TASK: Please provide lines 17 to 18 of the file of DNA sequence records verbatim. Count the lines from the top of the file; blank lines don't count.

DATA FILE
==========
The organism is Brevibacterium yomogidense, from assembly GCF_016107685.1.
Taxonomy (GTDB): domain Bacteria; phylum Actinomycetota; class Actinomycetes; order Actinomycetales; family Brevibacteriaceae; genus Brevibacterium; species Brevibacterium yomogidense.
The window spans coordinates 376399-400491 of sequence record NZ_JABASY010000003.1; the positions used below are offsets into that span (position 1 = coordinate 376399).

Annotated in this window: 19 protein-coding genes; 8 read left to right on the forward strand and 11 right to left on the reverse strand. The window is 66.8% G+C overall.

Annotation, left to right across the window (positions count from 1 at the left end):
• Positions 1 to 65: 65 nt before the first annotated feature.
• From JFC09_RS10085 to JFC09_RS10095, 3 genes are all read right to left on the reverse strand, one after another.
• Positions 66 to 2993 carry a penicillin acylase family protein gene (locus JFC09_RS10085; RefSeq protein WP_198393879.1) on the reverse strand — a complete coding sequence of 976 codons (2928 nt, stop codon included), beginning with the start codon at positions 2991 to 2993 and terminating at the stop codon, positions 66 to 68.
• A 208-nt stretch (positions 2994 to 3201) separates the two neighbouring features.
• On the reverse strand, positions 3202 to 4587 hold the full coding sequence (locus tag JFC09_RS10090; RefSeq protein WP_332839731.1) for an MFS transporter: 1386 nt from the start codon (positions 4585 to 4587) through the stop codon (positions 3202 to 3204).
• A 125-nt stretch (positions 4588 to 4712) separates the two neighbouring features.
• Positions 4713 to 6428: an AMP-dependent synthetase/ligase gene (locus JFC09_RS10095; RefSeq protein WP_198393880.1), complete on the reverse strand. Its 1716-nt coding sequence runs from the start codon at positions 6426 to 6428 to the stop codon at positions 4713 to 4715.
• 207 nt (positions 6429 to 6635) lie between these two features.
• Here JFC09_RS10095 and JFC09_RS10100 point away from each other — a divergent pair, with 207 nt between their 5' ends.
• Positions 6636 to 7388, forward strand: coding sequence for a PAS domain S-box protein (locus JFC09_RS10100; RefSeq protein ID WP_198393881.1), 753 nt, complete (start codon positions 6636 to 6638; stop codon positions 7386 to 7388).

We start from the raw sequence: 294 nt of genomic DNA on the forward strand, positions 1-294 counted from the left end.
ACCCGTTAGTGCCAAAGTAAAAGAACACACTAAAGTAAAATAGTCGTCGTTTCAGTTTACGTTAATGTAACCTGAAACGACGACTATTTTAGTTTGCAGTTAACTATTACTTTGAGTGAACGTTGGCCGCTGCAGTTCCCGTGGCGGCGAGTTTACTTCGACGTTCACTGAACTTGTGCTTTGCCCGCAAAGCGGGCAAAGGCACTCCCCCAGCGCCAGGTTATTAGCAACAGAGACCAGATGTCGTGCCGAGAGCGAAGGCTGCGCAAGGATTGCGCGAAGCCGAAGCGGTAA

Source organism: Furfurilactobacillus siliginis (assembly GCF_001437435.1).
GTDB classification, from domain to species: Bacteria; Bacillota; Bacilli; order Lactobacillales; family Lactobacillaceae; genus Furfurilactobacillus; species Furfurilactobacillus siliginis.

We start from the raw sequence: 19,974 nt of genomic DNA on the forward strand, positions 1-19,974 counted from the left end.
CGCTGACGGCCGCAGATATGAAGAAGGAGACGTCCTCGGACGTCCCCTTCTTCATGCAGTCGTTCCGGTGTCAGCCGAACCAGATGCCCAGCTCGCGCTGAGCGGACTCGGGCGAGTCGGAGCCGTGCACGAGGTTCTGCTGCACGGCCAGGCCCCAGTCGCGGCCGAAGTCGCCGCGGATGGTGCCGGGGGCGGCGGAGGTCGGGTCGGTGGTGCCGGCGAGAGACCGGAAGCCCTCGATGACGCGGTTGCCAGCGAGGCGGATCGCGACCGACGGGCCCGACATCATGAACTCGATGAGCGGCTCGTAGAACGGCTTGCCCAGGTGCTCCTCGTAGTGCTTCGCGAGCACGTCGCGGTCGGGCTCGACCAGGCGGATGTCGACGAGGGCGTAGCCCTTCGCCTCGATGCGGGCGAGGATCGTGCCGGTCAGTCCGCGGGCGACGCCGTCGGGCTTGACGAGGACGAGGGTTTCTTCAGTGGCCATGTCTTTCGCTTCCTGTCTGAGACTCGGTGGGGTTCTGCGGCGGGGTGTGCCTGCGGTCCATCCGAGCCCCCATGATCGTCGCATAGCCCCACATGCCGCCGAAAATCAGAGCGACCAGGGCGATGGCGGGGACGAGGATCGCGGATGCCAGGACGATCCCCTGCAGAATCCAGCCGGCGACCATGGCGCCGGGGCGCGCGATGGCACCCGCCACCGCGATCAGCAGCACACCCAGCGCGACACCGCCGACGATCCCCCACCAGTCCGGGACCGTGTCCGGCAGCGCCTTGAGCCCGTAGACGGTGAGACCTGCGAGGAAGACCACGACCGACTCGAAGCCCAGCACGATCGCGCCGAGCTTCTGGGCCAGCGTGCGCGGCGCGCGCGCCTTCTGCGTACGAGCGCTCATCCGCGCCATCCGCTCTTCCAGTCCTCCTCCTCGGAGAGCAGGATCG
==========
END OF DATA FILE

ACCCGTTAGTGCCAAAGTAAAAGAACACACTAAAGTAAAATAGTCGTCGTTTCAGTTTACGTTAATGTAACCTGAAACGACGACTATTTTAGTTTGCAGTTAACTATTACTTTGAGTGAACGTTGGCCGCTGCAGTTCCCGTGGCGGCGAGTTTACTTCGACGTTCACTGAACTTGTGCTTTGCCCGCAAAGCGGGCAAAGGCACTCCCCCAGCGCCAGGTTATTAGCAACAGAGACCAGATGTCGTGCCGAGAGCGAAGGCTGCGCAAGGATTGCGCGAAGCCGAAGCGGTAA

Source organism: Furfurilactobacillus siliginis (assembly GCF_001437435.1).